Tuesday, January 26, 2016

cheese danish.

I am a cheese danish fanatic.  

It's not that surprising.  I have an affinity for cheese and pastries so eating them together, as a socially acceptable breakfast, is pretty much my idea of heaven.   

Unfortunately, most of the cheese danishes in this world are awful.   Cloyingly sweet or lacking enough cheese to have them even be worth eating.  So many of them are just wrong and that surprises me.  In New York, it's no longer difficult to get a good croissant but it's incredibly difficult to find a good cheese danish; one with a tender, buttery, yeasty pastry, a sweet yet cheesy center. and a smattering of glaze strewn haphazardly over the top. Where is it?!

For a while I gave up.  I convinced myself that cheese danishes were like finding the perfect pair of jeans - something everything one wants but few rarely find.   And then back in December the NYTimes wrote an article about Danishes and included a recipe for cheese danish and I had a moment where I wondered if this was going to be the recipe that provided me cheese danish nirvana. I was apprehensive.  It all seemed a little too easy (or as easy as making faux puff pastry can be) and I grew skeptical.  Over the last couple of weeks, I kept going back to the recipe and I started reading the comments and all anyone could say was how delicious the recipe was and how easy it was and at that point I was sold (or at least needed to try it myself).  

So this past weekend, during the Great Blizzard of 2016, I set out to make the cheese danish of my dreams and I did!  The dough is a breeze, the process is simple, and the resulting pastry is everything I've ever wanted.  I'm already dreaming of new riffs on the old classic but for now I'm content to know that anytime I want a good cheese danish I can have it.       

Danish Dough
Recipe from the NYTimes

This is not a labor intensive process in the slightest, but it does involve some planning.  I started by making the initial dough on Friday evening and letting it rest overnight.  On Saturday I made my folds, let it rest, and made my filling.  On Sunday morning, I formed my pastries, let them rise, and baked them up.  They make for one hell of a an awesome breakfast after treking around outside in the snow with your dog.   

1 ½ cups/6 3/4 ounces/192 grams bread flour, plus more for the work surface and the rolling pin
2 tablespoons/24 grams granulated sugar
2 teaspoons/6 grams active dry yeast
¾ teaspoon/3 grams kosher salt
14 tablespoons/198 grams cold, unsalted butter (1 3/4 sticks), roughly cubed
1 large egg
¼ cup/60 milliliters cold whole milk

Combine the flour, granulated sugar, yeast and salt in the bowl of a food processor. Add the butter and pulse to combine. The butter should be the size of small marbles and peas. Transfer this mixture to a medium bowl.

In a small bowl, whisk together the egg, milk and 2 tablespoons/30 milliliters water.

Add the egg mixture to the flour mixture. Using a rubber spatula, fold the mixture until it is evenly moistened. Turn the dough out onto a piece of plastic wrap, shape into a small rectangle, and wrap well. Chill for at least 3 hours, and up to 2 days.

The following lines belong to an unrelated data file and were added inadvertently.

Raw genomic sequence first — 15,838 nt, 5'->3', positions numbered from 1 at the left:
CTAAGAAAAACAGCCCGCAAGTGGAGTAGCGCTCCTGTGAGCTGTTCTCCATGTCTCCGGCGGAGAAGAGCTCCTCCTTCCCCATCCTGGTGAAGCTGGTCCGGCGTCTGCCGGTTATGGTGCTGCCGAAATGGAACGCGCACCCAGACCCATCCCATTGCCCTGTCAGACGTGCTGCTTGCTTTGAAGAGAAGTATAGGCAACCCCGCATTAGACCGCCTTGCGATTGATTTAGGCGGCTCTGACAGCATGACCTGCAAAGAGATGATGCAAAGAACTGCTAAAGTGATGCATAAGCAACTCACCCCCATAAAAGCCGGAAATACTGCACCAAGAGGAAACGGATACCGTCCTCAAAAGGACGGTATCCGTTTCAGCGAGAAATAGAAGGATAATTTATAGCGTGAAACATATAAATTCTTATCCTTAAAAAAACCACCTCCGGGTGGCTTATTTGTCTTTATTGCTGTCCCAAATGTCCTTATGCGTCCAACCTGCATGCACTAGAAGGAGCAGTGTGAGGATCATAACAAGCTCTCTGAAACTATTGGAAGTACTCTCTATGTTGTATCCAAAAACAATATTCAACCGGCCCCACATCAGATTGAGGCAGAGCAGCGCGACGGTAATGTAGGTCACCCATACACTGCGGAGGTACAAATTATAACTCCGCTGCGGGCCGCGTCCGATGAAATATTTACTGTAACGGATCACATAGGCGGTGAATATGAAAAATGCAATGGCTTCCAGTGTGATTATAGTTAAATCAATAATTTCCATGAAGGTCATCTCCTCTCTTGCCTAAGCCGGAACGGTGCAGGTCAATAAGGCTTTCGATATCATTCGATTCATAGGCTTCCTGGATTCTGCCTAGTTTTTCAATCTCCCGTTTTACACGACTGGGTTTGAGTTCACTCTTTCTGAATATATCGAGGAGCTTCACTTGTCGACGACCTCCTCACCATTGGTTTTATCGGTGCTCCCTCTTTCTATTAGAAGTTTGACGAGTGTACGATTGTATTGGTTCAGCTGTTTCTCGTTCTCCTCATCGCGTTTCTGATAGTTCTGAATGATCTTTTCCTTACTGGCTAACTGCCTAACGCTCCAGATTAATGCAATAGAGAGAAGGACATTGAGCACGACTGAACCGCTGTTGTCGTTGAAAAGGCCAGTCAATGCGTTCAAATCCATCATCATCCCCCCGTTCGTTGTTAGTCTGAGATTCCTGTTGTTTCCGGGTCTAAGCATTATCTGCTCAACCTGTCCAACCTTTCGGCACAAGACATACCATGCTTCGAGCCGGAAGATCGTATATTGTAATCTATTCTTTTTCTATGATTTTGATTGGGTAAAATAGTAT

On a lightly floured surface, using a floured rolling pin, roll the dough out to an 8-by-15-inch rectangle. With a short side facing you, fold the dough in thirds like a letter, bringing the top third of the dough down, then folding the bottom third up. Use a bench scraper to help lift and fold the dough if necessary. At this point, the dough will be rough and shaggy with visible butter pieces; as you roll and fold the dough it will come together. Rotate the dough 90 degrees. Repeat the rolling and folding process, then rotate the dough once more and roll and fold again. As you work, dust the work surface, your hands and the rolling pin with flour as necessary. Wrap the dough in plastic wrap and refrigerate for at least 1 hour.

Repeat the entire rolling and folding process one more time for a grand total of six turns. If the dough starts to fight you and become difficult to roll at any point, just pop it in the fridge for an extra rest. Wrap the dough and refrigerate for at least 2 hours, or overnight.

Cheese Danish Filling
Recipe from the NYTimes

Makes 9 danishes

8 ounces/226 grams cream cheese
1 ¼ cup/160 grams confectioners’ sugar
1 large egg yolk
Pinch of salt
½ teaspoon pure vanilla extract
1 batch Danish dough (see recipe above)
1 large egg, lightly beaten
2 tablespoons/30 milliliters whole milk

In a large bowl, beat together the cream cheese, 1/4 cup/32 grams confectioners’ sugar, the egg yolk, the salt and the vanilla until smooth. Transfer the mixture to a resealable plastic bag; set aside.

On a lightly floured surface, roll the dough out into a 12 1/2-inch square. Trim 1/4 inch off each edge. Cut the dough into nine 4-inch squares. Brush the corners of each square with a bit of the beaten egg, then fold each corner into the center and press down gently. Transfer the squares to 2 parchment-lined baking sheets.

Cut the tip off one corner of the filled plastic bag so you have a 1/2-inch hole. Use the bag to pipe the cheese filling onto the center of each dough square. Loosely cover the pastries with plastic wrap and let stand until slightly puffed, about 1 hour to 1 hour 20 minutes. Heat oven to 425 degrees.

Remove the plastic and gently brush the top and sides of the dough with the beaten egg. Bake for 10 minutes, then rotate the sheets and reduce oven temperature to 375 degrees. Continue to bake until pastries are puffed and deep golden brown, another 6 to 8 minutes.

Meanwhile, whisk together the remaining 1 cup/128 grams confectioners’ sugar and the milk. Let the Danish cool slightly on the sheet then drizzle with the glaze. Serve warm or at room temperature.

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